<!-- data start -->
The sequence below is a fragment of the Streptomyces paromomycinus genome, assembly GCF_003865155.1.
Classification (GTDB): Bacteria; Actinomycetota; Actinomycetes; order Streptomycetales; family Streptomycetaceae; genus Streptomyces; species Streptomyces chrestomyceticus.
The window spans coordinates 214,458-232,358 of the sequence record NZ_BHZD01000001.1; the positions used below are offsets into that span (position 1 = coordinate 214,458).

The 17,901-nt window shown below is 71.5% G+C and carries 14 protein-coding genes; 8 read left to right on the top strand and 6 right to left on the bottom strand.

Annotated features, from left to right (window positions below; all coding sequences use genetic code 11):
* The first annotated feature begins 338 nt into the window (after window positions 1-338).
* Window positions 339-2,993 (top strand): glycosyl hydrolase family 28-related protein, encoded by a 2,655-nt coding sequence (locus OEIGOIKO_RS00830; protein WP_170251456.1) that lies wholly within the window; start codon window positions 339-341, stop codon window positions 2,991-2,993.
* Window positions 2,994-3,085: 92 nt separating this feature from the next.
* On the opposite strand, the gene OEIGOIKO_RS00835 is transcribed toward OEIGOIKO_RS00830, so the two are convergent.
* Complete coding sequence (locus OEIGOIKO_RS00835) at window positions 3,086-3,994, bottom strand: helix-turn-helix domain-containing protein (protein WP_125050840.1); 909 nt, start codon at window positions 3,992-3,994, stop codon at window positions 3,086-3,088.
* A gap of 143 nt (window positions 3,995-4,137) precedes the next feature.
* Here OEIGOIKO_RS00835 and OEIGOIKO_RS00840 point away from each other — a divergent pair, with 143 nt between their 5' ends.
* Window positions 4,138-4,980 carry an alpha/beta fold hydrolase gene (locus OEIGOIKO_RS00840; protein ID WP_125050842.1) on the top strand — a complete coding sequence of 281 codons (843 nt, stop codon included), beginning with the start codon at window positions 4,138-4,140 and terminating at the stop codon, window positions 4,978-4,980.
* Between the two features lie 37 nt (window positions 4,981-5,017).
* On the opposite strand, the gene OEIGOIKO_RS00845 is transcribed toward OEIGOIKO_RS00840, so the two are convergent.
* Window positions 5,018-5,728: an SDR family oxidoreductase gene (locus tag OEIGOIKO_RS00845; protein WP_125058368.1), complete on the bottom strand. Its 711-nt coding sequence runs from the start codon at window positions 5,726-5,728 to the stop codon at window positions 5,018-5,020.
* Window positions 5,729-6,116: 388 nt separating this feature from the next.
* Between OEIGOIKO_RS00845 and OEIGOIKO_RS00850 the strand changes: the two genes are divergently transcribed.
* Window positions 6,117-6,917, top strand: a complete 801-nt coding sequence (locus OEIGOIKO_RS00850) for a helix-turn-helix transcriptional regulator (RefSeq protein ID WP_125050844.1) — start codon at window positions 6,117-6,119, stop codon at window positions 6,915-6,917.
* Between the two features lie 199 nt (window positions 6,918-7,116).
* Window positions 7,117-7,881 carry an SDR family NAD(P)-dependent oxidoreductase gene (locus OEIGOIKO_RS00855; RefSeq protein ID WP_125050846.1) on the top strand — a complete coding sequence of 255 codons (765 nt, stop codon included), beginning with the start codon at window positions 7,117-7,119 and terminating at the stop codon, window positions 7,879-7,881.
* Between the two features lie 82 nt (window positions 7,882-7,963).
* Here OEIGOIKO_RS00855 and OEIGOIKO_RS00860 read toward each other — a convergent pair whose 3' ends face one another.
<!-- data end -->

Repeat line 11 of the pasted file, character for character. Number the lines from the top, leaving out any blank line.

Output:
* A gap of 143 nt (window positions 3,995-4,137) precedes the next feature.